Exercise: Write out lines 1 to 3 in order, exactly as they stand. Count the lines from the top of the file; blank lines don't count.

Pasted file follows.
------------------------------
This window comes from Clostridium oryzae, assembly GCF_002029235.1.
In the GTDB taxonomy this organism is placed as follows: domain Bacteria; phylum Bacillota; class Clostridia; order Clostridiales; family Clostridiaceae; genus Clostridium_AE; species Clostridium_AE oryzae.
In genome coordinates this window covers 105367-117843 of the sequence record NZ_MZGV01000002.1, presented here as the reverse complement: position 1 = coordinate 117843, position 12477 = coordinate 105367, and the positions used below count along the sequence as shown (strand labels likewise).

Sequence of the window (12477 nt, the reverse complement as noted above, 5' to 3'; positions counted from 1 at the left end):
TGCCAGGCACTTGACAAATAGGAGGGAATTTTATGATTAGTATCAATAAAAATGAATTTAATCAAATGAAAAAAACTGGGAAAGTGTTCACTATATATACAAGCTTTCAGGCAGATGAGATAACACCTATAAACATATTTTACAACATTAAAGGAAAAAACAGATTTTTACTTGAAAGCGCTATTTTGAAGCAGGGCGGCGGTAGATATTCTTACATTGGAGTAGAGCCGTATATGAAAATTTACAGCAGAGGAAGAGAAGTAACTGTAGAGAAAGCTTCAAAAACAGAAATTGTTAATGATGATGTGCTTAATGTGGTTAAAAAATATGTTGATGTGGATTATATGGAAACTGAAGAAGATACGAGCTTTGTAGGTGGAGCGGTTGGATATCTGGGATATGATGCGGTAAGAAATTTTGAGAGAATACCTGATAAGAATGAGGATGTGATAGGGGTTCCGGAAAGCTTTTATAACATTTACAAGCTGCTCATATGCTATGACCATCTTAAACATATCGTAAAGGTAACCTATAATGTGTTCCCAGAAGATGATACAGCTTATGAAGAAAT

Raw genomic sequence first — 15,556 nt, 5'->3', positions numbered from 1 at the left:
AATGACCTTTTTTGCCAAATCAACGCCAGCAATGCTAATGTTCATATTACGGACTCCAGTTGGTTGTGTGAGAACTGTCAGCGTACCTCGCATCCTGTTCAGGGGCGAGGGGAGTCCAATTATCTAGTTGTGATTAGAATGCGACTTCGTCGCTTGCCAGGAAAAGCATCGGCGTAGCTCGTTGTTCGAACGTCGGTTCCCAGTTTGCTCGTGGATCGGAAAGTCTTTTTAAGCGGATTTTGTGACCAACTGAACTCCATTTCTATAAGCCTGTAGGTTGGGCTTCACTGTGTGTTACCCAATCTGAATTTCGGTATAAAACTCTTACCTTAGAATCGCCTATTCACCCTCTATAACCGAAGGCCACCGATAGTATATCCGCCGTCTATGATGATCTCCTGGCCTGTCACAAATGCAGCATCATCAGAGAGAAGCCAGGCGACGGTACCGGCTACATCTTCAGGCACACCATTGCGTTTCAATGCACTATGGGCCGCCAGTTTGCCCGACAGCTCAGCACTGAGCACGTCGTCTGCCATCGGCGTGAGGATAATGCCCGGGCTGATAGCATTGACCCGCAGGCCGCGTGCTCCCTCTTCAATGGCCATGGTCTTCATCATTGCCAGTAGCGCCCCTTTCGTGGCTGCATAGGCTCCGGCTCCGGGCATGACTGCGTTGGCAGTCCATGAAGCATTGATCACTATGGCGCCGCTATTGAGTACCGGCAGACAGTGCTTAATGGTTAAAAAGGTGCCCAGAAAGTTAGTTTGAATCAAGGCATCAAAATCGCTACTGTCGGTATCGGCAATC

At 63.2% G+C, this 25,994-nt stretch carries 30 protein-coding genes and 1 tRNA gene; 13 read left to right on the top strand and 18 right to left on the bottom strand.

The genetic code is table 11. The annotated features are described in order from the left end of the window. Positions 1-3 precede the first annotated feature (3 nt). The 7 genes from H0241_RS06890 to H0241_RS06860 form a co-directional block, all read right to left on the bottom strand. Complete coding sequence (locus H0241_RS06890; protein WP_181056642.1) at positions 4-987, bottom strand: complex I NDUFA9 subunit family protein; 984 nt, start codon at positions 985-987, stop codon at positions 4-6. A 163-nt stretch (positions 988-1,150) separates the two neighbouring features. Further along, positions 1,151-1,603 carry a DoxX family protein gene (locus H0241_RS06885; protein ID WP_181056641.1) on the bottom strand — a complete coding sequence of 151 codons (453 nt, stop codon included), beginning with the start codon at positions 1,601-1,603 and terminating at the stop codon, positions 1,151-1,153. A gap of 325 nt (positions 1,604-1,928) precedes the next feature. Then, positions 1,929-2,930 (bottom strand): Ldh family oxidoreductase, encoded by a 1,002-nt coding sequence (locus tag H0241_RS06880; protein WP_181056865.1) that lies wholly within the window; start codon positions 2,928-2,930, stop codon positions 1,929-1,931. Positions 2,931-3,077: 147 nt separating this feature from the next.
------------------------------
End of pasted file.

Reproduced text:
This window comes from Clostridium oryzae, assembly GCF_002029235.1.
In the GTDB taxonomy this organism is placed as follows: domain Bacteria; phylum Bacillota; class Clostridia; order Clostridiales; family Clostridiaceae; genus Clostridium_AE; species Clostridium_AE oryzae.
In genome coordinates this window covers 105367-117843 of the sequence record NZ_MZGV01000002.1, presented here as the reverse complement: position 1 = coordinate 117843, position 12477 = coordinate 105367, and the positions used below count along the sequence as shown (strand labels likewise).